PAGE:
Crews working on the West Victoria Street reconstruction project have discovered human remains that are not considered modern. The area where the remains were found has been cordoned off. (Dave Eagles/Kamloops This Week)

Ancient remains discovered at Kamloops construction site

The exact age of the remains is not yet known but dates back to pre-European settlement in the area

  • Jun. 27, 2019 2:13 p.m.

-Kamloops this Week

A buffer zone has been set up around an archeological site on West Victoria Street after construction crews discovered what the city is calling a “significant find” on Wednesday morning.

City of Kamloops capital projects manager Darren Crundwell told KTW the discovery of ancestral human remains dating to before European settlement was made at about 10:30 a.m. on Wednesday in the middle of the West Victoria Street reconstruction project.

It’s not the first time artifacts have been found during the construction project, which began in April in one of the oldest areas of the city. Items previously discovered include glass bottles and a portion of a tool.

However, Wednesday’s discovery is different.

“It’s a significant find,” Crundwell said.

READ MORE: Human bones found on B.C. construction site

He said when the remains were discovered, crews immediately stopped work. The RCMP, Tk’emlups te Secwépemc (TteS) and Golder Associates were called in to control the site and it was determined the origin of the remains are not modern.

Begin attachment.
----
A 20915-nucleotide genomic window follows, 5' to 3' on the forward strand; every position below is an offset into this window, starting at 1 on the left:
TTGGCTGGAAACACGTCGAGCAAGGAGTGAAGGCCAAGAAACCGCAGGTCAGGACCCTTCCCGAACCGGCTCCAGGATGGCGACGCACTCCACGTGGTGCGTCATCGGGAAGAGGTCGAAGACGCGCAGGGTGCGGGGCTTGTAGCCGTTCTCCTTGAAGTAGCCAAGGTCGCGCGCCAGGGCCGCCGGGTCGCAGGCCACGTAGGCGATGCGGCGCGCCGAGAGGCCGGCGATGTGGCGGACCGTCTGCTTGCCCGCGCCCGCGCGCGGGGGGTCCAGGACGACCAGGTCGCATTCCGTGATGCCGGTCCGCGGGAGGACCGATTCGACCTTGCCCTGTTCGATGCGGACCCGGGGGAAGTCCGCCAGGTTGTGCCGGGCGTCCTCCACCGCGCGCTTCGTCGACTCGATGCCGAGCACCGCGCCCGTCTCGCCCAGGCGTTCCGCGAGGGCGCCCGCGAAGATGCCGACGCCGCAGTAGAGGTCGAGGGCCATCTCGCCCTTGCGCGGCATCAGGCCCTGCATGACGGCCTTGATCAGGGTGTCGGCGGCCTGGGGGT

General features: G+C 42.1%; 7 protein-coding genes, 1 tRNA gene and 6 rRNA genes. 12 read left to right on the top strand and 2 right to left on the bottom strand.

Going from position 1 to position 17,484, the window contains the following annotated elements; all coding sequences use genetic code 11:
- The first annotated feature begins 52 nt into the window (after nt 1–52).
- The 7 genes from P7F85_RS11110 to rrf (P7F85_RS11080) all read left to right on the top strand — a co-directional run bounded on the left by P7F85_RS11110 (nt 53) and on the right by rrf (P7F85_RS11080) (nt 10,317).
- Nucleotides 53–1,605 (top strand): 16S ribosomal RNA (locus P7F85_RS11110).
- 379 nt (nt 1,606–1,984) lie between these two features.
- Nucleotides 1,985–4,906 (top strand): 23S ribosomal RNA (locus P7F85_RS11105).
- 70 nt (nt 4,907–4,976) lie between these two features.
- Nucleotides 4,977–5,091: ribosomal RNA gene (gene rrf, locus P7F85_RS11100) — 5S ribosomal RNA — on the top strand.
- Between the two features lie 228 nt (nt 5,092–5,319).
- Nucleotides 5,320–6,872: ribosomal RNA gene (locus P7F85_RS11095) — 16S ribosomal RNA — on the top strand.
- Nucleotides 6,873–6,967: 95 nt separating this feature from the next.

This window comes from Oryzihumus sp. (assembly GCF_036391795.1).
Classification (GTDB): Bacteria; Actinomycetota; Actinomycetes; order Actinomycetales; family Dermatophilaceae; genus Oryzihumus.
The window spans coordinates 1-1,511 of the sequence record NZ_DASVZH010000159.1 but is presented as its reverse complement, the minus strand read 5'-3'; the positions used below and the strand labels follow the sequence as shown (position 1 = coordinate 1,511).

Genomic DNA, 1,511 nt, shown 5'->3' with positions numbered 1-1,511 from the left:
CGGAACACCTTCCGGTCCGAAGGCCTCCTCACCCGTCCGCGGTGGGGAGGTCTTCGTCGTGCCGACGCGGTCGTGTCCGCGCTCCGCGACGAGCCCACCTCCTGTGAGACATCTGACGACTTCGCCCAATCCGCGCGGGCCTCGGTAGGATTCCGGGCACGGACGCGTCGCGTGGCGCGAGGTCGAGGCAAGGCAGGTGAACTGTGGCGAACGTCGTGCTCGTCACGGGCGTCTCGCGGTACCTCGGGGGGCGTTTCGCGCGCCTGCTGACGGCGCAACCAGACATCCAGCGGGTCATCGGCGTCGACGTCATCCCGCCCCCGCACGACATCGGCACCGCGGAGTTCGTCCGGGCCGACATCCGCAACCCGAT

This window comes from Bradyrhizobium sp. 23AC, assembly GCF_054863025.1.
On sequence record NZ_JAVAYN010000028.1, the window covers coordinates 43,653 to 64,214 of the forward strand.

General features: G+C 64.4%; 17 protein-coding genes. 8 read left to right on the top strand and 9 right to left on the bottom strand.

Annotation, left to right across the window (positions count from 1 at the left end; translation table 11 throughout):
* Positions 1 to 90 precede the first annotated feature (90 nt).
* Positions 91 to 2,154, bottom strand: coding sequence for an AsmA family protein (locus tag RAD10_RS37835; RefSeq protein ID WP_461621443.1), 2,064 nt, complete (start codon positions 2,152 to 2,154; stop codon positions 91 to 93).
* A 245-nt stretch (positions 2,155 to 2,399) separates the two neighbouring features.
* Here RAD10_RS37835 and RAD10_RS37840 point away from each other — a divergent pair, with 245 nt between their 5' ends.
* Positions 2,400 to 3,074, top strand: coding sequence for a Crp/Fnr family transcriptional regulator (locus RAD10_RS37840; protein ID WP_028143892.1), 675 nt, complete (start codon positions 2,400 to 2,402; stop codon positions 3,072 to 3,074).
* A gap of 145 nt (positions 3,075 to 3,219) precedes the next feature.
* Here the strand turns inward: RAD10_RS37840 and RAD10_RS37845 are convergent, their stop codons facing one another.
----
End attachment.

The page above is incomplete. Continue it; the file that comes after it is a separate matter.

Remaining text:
Crundwell said the exact age of the remains is not yet known, but he said it was confirmed they date back to pre-European settlement in the area.

“They just know based on what they see that it’s not modern,” Crundwell said, noting soil is taken into consideration.

The area is cordoned off and security has been put in place at the site where the remains were found.

The city said it is committed to following the Heritage Conservation Act and working with TteS to protect cultural heritage. The city and Tk’emlups plan to meet Thursday.

READ MORE: Ancient B.C. footprints confirmed as earliest known in North America

Crundwell said among top priorities is protecting the site.

“We’re asking the public to respect how this is going to get dealt with,” he said.

Asked if this will slow the West Victoria Street project, Crundwell said: “At this time, no.”

He said crews will take the weekend off and noted the city had anticipated the potential for archeological discovery in the area.

“We appreciate the immediate actions taken by the project team and are fully aware of the steps that have been taken, which are in line with our policies,” Tk’emlups Chief Kukpi7 Rosanne Casimir said in a release.

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